private corporation and he believes it is improper for the state to provide
funding for Planned Parenthood which represents only one side of the
abortion issue. He also stated that 90% of the funds for Planned Parenthood
come from private donations. He said that it is improper for the state to give
its seal of approval by providing funding to Planned Parenthood of Idaho.

Rebecca Poedy, CEO of Planned Parenthood of Idaho, addressed the
Committee. She spoke in opposition to the proposed intent language. She
explained that the mission of Planned Parenthood is to reduce unwanted
pregnancies. She further explained that PPI serves about 7,000 patients
annually with their offices in Boise and Twin Falls. She stated that the
Department of Health and Welfare receives from the state $136,800 per year
for Title X services and that money is distributed to Planned Parenthood for
those services. She further stated that none of Title X money is used for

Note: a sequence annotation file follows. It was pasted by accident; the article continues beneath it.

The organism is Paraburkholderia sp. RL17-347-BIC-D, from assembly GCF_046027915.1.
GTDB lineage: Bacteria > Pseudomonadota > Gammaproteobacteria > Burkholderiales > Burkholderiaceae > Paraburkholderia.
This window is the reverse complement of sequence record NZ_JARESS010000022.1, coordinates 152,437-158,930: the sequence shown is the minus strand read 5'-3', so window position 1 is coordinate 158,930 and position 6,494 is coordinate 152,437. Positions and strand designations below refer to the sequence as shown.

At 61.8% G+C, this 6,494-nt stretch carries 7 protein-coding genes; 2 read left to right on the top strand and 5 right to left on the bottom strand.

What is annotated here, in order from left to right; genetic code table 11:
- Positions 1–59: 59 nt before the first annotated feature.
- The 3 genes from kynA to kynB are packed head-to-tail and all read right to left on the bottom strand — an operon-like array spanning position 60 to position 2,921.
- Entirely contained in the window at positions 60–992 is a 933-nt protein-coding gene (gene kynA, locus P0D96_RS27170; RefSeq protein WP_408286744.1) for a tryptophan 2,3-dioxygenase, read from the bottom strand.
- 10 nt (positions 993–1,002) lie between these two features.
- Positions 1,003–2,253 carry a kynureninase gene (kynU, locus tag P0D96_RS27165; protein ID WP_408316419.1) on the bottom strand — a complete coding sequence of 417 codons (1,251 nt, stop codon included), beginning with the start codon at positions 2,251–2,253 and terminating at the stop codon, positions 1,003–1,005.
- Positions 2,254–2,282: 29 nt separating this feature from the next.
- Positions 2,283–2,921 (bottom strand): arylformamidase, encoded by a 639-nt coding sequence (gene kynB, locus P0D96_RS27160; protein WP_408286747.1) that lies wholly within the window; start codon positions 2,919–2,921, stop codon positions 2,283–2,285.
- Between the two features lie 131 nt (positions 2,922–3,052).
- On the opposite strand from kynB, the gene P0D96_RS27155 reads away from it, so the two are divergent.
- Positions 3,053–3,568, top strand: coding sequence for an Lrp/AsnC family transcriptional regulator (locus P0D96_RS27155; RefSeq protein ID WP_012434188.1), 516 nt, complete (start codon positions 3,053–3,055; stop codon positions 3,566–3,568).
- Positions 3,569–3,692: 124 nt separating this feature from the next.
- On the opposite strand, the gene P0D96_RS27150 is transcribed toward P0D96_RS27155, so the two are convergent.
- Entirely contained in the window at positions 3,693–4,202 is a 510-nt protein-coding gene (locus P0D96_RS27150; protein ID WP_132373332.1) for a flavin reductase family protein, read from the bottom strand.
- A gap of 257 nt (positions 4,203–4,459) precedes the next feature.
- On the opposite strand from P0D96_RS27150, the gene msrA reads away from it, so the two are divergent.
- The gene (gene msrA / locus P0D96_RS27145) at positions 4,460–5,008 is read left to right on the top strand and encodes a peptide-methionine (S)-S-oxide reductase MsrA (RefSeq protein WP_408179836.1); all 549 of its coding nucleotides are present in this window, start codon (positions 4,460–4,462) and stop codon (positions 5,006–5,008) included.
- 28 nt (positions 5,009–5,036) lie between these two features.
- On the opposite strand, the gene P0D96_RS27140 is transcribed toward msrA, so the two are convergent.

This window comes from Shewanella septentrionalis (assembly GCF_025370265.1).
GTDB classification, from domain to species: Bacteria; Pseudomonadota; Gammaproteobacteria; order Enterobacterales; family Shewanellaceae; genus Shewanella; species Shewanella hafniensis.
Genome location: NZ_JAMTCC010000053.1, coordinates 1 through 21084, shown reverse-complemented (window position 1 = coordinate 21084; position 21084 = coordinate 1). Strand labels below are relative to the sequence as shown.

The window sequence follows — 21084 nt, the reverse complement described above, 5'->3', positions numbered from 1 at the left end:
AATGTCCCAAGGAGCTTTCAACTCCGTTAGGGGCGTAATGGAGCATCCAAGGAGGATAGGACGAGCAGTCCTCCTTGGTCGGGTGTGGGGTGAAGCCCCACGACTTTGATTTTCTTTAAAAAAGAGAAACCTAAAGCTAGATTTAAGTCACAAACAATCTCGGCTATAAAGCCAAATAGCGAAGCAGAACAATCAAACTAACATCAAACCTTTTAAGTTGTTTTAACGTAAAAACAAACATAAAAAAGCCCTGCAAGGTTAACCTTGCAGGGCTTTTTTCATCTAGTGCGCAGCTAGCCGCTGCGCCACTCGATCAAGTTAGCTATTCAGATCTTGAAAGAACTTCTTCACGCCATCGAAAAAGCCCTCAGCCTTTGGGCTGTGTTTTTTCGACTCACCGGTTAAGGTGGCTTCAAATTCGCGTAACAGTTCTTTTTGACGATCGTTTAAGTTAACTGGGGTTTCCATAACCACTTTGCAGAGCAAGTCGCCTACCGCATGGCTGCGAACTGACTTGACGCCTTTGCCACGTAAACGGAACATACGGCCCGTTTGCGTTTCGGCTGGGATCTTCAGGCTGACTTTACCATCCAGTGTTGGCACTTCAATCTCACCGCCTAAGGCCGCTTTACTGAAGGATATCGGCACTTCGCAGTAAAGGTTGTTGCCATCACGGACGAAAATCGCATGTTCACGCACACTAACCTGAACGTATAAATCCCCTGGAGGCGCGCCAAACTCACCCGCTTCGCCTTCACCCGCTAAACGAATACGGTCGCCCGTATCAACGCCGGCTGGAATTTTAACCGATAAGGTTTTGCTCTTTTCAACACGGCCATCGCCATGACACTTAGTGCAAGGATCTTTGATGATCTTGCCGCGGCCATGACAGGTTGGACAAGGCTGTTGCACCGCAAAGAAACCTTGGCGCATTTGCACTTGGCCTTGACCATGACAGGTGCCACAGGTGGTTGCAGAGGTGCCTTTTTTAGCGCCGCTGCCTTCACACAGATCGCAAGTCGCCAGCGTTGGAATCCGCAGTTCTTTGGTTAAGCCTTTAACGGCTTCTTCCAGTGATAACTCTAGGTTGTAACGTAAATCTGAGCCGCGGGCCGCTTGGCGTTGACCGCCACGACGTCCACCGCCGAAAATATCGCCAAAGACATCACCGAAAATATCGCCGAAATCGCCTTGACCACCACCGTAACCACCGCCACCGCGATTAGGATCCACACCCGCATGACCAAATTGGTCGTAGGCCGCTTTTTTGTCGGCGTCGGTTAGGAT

abortions, and that PPI cannot and will not do abortions. She also stated
that PPI does provide emergency contraceptives that do not affect
pregnancies. She said that since January of this year, PPI has already
served approximately 4,000 clients.
Pastor Bryan Fischer, senior pastor of the Community Church of the Valley,
addressed the Committee. He spoke in support of the proposed intent
language. He explained that Planned Parenthood sends a “safe sex”
message to teens that is responsible for a dramatic increase in teenage
sexual experimentation, a dramatic increase in teenage pregnancy, the
alarming spread of sexually transmitted diseases, and a dramatic increase
in the number of abortions performed on teenagers. He further explained
that Planned Parenthood is a private organization receiving taxpayer dollars